Ts’ui Pen did not think of time as absolute and uniform. He believed in an infinite series of times, in a dizzily growing ever spreading network of diverging, converging and parallel times. This web of time — the strands of which approach one another, bifurcate, intersect, or ignore each other through centuries — embraces every possibility. We do not exist in most of them. In some you exist and not I, while in others I do and you do not, and in yet others both of us exist. In this one, in which chance has favored me, you have come to my gate. In another you, crossing the garden have found me dead. In yet another, I say these very same words, but am an error, a phantom.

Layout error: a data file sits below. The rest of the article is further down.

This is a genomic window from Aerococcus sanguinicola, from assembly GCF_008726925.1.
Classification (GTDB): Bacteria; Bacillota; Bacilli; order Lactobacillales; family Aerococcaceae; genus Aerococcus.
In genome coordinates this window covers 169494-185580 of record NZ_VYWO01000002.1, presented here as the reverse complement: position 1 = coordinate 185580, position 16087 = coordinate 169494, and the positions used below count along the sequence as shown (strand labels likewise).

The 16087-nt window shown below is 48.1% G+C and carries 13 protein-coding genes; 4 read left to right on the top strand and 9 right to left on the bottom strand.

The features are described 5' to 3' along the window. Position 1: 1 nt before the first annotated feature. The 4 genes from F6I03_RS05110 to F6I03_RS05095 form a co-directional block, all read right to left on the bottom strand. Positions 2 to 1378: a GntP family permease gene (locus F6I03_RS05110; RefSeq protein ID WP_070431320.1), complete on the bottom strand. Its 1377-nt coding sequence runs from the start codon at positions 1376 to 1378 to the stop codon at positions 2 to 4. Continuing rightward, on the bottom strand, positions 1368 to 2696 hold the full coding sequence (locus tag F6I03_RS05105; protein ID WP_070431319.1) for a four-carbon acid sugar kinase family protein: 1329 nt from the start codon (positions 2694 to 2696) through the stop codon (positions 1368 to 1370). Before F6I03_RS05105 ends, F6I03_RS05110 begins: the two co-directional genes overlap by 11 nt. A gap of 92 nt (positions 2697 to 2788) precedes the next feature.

Published by The Wisdom Archivist
I have been collecting bits of wisdom in the form of words and poems for almost fifty years. These words have come from writers, poets, politicians, the every day man and woman, the famous and the infamous. I am The Wisdom Archivist. View all posts by The Wisdom Archivist